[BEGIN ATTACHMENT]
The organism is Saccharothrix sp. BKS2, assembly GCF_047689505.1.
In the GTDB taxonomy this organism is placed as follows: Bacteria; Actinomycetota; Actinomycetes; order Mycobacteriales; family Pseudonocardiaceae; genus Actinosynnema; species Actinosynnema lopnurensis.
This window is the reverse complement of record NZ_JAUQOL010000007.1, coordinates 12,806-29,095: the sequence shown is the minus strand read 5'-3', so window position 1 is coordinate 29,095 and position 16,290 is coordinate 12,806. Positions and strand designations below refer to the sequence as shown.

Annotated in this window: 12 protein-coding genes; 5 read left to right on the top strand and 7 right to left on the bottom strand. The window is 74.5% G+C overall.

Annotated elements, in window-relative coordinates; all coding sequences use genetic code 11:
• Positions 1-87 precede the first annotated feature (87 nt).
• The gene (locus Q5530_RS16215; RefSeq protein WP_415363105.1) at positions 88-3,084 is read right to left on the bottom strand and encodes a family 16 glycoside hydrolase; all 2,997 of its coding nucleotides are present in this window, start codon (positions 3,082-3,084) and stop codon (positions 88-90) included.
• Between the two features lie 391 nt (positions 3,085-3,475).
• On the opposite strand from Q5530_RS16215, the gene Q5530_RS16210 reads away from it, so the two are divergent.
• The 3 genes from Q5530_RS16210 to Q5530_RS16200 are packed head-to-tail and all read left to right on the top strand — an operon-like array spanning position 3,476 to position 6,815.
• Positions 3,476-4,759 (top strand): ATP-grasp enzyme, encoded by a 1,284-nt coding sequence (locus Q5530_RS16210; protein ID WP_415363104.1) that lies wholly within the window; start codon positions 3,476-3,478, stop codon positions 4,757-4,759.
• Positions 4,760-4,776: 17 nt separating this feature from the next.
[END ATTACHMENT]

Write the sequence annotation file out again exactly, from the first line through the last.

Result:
The organism is Saccharothrix sp. BKS2, assembly GCF_047689505.1.
In the GTDB taxonomy this organism is placed as follows: Bacteria; Actinomycetota; Actinomycetes; order Mycobacteriales; family Pseudonocardiaceae; genus Actinosynnema; species Actinosynnema lopnurensis.
This window is the reverse complement of record NZ_JAUQOL010000007.1, coordinates 12,806-29,095: the sequence shown is the minus strand read 5'-3', so window position 1 is coordinate 29,095 and position 16,290 is coordinate 12,806. Positions and strand designations below refer to the sequence as shown.

Annotated in this window: 12 protein-coding genes; 5 read left to right on the top strand and 7 right to left on the bottom strand. The window is 74.5% G+C overall.

Annotated elements, in window-relative coordinates; all coding sequences use genetic code 11:
• Positions 1-87 precede the first annotated feature (87 nt).
• The gene (locus Q5530_RS16215; RefSeq protein WP_415363105.1) at positions 88-3,084 is read right to left on the bottom strand and encodes a family 16 glycoside hydrolase; all 2,997 of its coding nucleotides are present in this window, start codon (positions 3,082-3,084) and stop codon (positions 88-90) included.
• Between the two features lie 391 nt (positions 3,085-3,475).
• On the opposite strand from Q5530_RS16215, the gene Q5530_RS16210 reads away from it, so the two are divergent.
• The 3 genes from Q5530_RS16210 to Q5530_RS16200 are packed head-to-tail and all read left to right on the top strand — an operon-like array spanning position 3,476 to position 6,815.
• Positions 3,476-4,759 (top strand): ATP-grasp enzyme, encoded by a 1,284-nt coding sequence (locus Q5530_RS16210; protein ID WP_415363104.1) that lies wholly within the window; start codon positions 3,476-3,478, stop codon positions 4,757-4,759.
• Positions 4,760-4,776: 17 nt separating this feature from the next.